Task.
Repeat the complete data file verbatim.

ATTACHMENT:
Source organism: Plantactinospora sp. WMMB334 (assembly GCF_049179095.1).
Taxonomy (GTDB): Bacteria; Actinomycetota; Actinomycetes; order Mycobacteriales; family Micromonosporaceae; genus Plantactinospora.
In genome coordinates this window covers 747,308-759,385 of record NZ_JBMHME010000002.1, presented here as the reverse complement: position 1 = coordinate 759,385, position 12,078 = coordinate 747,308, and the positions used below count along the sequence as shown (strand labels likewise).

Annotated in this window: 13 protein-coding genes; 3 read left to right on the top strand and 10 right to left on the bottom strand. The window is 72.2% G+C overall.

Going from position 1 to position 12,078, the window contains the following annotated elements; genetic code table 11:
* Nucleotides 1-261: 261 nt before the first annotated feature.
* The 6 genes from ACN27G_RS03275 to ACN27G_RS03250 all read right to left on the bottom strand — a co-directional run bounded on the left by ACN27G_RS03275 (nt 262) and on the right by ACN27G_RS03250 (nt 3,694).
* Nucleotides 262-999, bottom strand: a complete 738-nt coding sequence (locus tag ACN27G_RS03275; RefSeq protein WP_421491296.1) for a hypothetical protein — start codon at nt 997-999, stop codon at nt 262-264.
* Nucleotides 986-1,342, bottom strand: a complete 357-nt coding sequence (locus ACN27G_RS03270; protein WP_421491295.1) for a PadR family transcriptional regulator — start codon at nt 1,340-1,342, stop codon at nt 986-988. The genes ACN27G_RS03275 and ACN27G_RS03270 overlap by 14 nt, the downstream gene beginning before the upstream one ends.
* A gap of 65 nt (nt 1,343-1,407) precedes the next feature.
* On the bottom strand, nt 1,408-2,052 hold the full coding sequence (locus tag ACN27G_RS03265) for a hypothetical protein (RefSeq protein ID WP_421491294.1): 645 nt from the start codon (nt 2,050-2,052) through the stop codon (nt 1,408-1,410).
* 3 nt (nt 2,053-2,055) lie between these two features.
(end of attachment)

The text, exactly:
Source organism: Plantactinospora sp. WMMB334 (assembly GCF_049179095.1).
Taxonomy (GTDB): Bacteria; Actinomycetota; Actinomycetes; order Mycobacteriales; family Micromonosporaceae; genus Plantactinospora.
In genome coordinates this window covers 747,308-759,385 of record NZ_JBMHME010000002.1, presented here as the reverse complement: position 1 = coordinate 759,385, position 12,078 = coordinate 747,308, and the positions used below count along the sequence as shown (strand labels likewise).

Annotated in this window: 13 protein-coding genes; 3 read left to right on the top strand and 10 right to left on the bottom strand. The window is 72.2% G+C overall.

Going from position 1 to position 12,078, the window contains the following annotated elements; genetic code table 11:
* Nucleotides 1-261: 261 nt before the first annotated feature.
* The 6 genes from ACN27G_RS03275 to ACN27G_RS03250 all read right to left on the bottom strand — a co-directional run bounded on the left by ACN27G_RS03275 (nt 262) and on the right by ACN27G_RS03250 (nt 3,694).
* Nucleotides 262-999, bottom strand: a complete 738-nt coding sequence (locus tag ACN27G_RS03275; RefSeq protein WP_421491296.1) for a hypothetical protein — start codon at nt 997-999, stop codon at nt 262-264.
* Nucleotides 986-1,342, bottom strand: a complete 357-nt coding sequence (locus ACN27G_RS03270; protein WP_421491295.1) for a PadR family transcriptional regulator — start codon at nt 1,340-1,342, stop codon at nt 986-988. The genes ACN27G_RS03275 and ACN27G_RS03270 overlap by 14 nt, the downstream gene beginning before the upstream one ends.
* A gap of 65 nt (nt 1,343-1,407) precedes the next feature.
* On the bottom strand, nt 1,408-2,052 hold the full coding sequence (locus tag ACN27G_RS03265) for a hypothetical protein (RefSeq protein ID WP_421491294.1): 645 nt from the start codon (nt 2,050-2,052) through the stop codon (nt 1,408-1,410).
* 3 nt (nt 2,053-2,055) lie between these two features.